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About Us

The Standards Commission is an independent body whose purpose is to encourage high ethical standards in public life through the promotion and enforcement of Codes of Conduct for councillors and those appointed to the boards of devolved public bodies.

Why have Codes of Conduct for Board Members?

13th February 2024

Why have Codes of Conduct for Board Members?

The Standards Commission’s remit covers both local government councillors and board members of devolved public bodies in Scotland.

Few would argue with the need to ensure high ethical standards in local government – after all, local authorities have responsibility for a wide range of matters that affect almost every aspect of our day to day lives. But why is it important for members of devolved public bodies to comply with an ethical standards regime and a Code of Conduct?

To answer that, it is important to understand, firstly, what are devolved public bodies and what do they do.

Devolved public bodies are organisations for which either the Scottish Government or Scottish Parliament is responsible and with whom they have a direct relationship. The devolved public bodies covered by the Standards Commission’s remit are listed at Schedule 3 of the Ethical Standards in Public Life etc. (Scotland) Act 2000 and cover:

  • Individual Public Bodies, such as the Scottish Legal Aid Board, the Scottish Environment Protection Agency, and Scottish Canals;
  • Further Education Colleges;
  • National Health Service Boards;
  • Regional Transport Partnerships; and
  • Health and Social Care Integration Joint Boards

Devolved public bodies play an important role in the delivery of public services in Scotland. Their functions range from health and social care to the arts, culture and the built environment. Public bodies contribute to delivering the National Outcomes set out in the Scottish Government’s National Performance Framework, and carry out statutory, regulatory and advisory functions at arm's length from central government.

Public bodies promote, deliver, fund and scrutinise public services. They also can provide impartial expert advice to Ministers, the Parliament, the public and other organisations that deliver public services. NHS Health Boards, for example, lead the development of plans to achieve effective and efficient health services which seek to meet the needs of patients and wider communities. College boards are responsible for ensuring that quality education is provided in a way that offers value for money.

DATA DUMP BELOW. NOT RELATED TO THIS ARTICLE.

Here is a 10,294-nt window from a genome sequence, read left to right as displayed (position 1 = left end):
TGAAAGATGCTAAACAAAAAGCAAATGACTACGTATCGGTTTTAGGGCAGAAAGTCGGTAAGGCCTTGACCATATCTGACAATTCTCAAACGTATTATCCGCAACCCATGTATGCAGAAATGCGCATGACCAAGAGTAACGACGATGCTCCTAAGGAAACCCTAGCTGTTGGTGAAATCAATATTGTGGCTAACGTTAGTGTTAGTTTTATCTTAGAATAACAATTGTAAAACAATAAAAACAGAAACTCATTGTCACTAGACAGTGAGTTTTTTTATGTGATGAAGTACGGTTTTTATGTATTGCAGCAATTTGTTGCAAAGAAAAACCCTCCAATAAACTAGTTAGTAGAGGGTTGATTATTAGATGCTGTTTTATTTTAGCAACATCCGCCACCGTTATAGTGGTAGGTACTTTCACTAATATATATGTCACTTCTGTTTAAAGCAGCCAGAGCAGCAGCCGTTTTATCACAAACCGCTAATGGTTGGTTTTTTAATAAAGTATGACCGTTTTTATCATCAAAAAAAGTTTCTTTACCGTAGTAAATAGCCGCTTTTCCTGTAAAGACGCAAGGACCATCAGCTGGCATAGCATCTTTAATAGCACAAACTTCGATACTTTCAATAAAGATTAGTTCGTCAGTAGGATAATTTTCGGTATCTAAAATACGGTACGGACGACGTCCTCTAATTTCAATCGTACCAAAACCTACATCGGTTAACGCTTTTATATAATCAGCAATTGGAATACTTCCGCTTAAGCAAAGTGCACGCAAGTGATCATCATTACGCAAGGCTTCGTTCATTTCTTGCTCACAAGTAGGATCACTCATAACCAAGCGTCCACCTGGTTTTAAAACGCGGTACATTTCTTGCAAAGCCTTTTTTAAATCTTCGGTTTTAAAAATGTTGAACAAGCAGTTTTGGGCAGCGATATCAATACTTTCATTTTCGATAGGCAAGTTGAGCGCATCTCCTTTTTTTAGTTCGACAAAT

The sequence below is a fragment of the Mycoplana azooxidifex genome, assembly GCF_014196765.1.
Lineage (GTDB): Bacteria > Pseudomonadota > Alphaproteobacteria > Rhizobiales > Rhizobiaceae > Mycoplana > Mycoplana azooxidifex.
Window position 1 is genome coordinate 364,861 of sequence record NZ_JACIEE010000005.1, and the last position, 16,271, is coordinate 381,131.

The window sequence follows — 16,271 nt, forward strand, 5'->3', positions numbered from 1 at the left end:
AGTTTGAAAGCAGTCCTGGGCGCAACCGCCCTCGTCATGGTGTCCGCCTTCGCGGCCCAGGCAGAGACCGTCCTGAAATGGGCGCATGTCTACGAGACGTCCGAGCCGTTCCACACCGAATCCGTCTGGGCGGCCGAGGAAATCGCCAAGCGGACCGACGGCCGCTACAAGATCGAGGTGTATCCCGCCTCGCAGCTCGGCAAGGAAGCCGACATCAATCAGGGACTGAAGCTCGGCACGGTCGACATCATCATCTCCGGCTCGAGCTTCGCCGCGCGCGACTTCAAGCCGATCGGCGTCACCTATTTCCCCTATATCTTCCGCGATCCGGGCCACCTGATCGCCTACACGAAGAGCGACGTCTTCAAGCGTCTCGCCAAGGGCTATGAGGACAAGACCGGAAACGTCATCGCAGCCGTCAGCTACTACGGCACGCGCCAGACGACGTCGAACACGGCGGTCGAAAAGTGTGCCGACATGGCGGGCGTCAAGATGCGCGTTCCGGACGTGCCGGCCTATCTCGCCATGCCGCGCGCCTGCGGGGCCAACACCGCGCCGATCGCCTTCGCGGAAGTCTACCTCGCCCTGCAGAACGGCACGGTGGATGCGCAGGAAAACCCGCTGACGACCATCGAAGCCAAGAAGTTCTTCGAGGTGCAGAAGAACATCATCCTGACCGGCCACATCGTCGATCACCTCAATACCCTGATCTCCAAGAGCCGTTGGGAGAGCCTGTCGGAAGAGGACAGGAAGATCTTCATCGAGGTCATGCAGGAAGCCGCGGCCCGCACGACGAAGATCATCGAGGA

Given the importance of their role in the delivery of services and in spending public money, it is important that the board members tasked with:

  • providing strategic leadership;
  • ensuring the public body delivers its functions and manages it finance and resources wisely; and
  • holding the Chief Executive and senior management team to account;

are obliged to adhere to the highest ethical standards.

The public bodies covered by the 2000 Act are required to produce their own Code of Conduct for their board members, based on the Model Code of Conduct for Members of the Boards of Devolved Public Bodies. Adherence to these Codes ensures board members meet the standards that the Scottish public has a right to expect.

For example, the Codes require board members to register and declare interests, and to refrain from accepting gifts or hospitality from any individual or body awaiting a decision from, or seeking to do business with, their public body. These provisions help ensure that they make decisions on merit and in the public interest, rather than in their own interests or the interests of their friends, family or associates.

The Codes also require board members to behave with courtesy and respect towards their colleagues, the public body’s employees and its service users. Adherence with these provisions help to maintain public trust in the public body and to ensure the public body runs effectively.

More information on how the Standards Commission promotes and enforces the Codes can be found at